PPBF: The Remember Balloons

Happy return to PPBF: today I'm remembering.

I'm remembering this moment on August 25, when I was SO excited that my Spanish class was running itself on Day 6 of school. I remember reaching into my drawer to get my phone camera to capture that magical moment, a moment that would forever be frozen in my mind, that moment when I saw a text from my brother Paul that nobody ever wants to see: 
Call me ASAP.

That was the moment I would find out that our younger brother Mark had passed away unexpectedly and peacefully in his sleep. That was a moment that time stood still. Writing his obituary would be the hardest assignment I'd ever been given. It has been a crushing two weeks, a season of sorrow that I'll soon write more about and made easier bit by bit by the outpouring of calls, texts, visits, stories and love.

For today, know that we are grieving hard as we work to keep the legacy of connection and love that our brother left for and in us. Here's our last sibling picture, in front of one of the billboards that his work family sprinkled all over the skies of Milwaukee in his honor. And though he was pretty humble, I am confident that he would have loved that gift; he would consider the competitor running the boards on the day of his funeral a big win. And oh how he loved to win!

So just like PPBF was on break, I've been on a break, too,
but I'm back and delighted to share today's PPBF pick with you.

Title: The Remember Balloons
Author: Jessie Oliveros
Illustrator: Dana Wulfekotte
Publisher: Simon & Schuster Books for Young Readers
Birthday: August 28, 2018
Suitable for ages: 5-9
Themes: family illness, legacy, memories
Brief synopsis: Grandpa and James share a lot of balloons in a beautiful bouquet that hold their memories, but when Grandpa's memory starts to fade, whatever with James do?
Opening page: I have lots and lots of balloons, way more than my little brother.

Resources: Listen to a read-aloud {here}.
Read a Publishers Weekly review {here}.
Visit {here} for some engaging follow-up activities.

Why I like this book: We received a copy of this book with a condolence card and some wind chimes in memory of my brother Mark. It was really hard to read knowing that my brother will forever be 53 and won't get to age. So at first, I wasn't even sure I liked the book or that it even connects right now. But after reading it again, it hit me: Mipps (Mark's nickname) had the biggest balloon bouquet of anyone I knew even though he didn't have as much time to collect them as the Grandfather in the story.  We received family and friends for five hours last Friday, some 500 people. It. Was. Unbelievable. Every one of those friends had a Mipps balloon in their hand and heart. Each one of them looked like they'd just lost their balloon. But truly, those balloons are still with us, even if we've had to let them go and watch them float up toward the heavens. Such a powerful metaphor for the love and memories that our hearts hold complete with all of the emotions, the happy and sad, the comfortable and uncomfortable, the easy and the hard. Lord knows my feelings have been all over the place since that sad, hard moment.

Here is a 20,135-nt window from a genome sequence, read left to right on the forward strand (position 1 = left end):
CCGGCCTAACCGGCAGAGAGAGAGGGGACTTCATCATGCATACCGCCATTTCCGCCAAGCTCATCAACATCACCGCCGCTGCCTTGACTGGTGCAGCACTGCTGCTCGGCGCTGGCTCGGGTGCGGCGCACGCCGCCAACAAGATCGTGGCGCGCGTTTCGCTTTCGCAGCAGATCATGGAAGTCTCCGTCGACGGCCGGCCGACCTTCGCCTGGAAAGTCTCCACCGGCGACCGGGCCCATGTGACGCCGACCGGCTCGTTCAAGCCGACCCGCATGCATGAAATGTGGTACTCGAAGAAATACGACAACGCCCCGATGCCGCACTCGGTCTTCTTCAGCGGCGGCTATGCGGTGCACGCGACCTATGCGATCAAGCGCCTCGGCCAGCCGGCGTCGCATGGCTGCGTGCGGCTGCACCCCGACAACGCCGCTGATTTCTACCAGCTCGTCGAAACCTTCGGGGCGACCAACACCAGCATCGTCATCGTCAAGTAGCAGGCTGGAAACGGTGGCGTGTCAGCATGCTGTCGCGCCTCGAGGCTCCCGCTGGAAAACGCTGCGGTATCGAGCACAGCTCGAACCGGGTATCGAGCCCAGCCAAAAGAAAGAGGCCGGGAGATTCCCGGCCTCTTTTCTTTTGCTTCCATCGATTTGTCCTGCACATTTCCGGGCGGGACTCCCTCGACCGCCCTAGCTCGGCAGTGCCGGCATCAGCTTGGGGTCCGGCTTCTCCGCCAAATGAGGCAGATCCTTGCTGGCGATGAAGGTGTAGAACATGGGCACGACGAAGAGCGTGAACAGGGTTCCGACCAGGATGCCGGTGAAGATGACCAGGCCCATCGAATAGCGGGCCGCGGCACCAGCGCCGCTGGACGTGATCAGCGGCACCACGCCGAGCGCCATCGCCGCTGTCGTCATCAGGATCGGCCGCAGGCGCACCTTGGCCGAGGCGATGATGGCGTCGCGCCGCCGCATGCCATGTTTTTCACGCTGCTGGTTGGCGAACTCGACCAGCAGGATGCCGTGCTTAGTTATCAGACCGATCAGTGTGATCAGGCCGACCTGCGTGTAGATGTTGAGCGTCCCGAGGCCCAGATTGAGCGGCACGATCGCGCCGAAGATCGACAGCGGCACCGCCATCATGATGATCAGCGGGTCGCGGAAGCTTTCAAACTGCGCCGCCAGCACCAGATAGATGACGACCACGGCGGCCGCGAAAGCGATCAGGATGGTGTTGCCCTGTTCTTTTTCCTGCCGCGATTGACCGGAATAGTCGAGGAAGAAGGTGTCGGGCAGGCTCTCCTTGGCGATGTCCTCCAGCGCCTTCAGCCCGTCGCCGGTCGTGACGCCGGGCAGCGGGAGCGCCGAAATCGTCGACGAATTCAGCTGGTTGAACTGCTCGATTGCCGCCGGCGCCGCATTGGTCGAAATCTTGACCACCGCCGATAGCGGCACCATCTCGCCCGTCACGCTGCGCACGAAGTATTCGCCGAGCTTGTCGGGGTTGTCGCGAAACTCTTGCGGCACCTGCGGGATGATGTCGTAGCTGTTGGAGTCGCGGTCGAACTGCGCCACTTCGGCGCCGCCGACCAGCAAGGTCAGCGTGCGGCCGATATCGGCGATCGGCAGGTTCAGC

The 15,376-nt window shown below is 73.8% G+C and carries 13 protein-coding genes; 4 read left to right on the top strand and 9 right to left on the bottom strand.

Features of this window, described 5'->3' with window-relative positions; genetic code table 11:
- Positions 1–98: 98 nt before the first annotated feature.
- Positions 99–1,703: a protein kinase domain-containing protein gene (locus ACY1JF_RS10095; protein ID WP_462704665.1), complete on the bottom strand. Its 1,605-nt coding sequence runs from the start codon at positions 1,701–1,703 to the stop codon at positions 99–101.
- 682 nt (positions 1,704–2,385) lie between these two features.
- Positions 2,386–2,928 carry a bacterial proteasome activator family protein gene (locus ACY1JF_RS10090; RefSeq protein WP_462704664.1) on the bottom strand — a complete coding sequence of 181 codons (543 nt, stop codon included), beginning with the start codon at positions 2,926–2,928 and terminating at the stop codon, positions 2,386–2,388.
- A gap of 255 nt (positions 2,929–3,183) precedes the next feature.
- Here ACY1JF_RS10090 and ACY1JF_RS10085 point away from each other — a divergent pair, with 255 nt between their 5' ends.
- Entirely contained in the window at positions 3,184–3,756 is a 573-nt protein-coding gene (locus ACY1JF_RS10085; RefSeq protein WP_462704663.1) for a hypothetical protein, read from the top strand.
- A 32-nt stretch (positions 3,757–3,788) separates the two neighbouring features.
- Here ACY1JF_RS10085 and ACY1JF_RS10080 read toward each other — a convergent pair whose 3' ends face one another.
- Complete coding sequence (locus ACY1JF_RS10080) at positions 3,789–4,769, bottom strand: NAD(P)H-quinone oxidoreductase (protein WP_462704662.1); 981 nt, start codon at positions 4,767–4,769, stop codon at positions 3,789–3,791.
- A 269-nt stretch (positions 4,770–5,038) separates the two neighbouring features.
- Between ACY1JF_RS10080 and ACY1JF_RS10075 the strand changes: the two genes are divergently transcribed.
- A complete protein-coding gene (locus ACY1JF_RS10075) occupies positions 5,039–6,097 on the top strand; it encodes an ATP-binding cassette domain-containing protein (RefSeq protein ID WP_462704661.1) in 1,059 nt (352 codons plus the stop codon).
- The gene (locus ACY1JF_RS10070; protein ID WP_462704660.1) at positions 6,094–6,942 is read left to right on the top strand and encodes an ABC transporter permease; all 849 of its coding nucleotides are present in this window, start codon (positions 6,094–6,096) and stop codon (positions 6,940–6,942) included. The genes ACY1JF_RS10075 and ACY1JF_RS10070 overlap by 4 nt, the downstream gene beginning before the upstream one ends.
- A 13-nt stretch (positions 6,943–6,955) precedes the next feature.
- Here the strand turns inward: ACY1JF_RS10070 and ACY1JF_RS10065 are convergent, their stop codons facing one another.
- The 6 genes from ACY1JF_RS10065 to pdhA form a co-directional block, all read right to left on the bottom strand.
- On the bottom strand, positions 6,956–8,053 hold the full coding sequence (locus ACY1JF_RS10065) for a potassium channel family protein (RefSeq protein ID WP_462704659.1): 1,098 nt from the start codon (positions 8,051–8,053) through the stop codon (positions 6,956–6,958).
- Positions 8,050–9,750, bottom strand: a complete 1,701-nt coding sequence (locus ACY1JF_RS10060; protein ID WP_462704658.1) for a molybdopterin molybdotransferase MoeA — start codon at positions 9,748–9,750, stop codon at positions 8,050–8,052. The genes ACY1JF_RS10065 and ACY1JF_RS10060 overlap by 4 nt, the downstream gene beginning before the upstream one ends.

Check out this book; I think you'll find it an empowering resource for anyone in grief and loss whether it's from illness, aging, or a sudden departure from a heart attack, like what happened with Mark.

Head now to Susanna Hill's blog for today's other titles;
I'm so grateful that our Mr. Quigley's Keys in in the mix. 


  1. I am so sorry for your loss, Barbara. You and Mipps sound so similar in your love for connecting others and making everyone around you feel special. Both servant hearts for sure. I am grateful that you got to see and hear from so many people that your brother was treasured so deeply beyond your family. Take care ❤️

  2. I so sorry for your loss Barbara. This book is the perfect story to share and will heal the hearts of many dealing with loss. Sending my love!

  3. What a perfect book for remembering your brother. Thank you for sharing your story and the Remember Balloons.


I really enjoy hearing from my readers; thanks for sharing your reflections with us!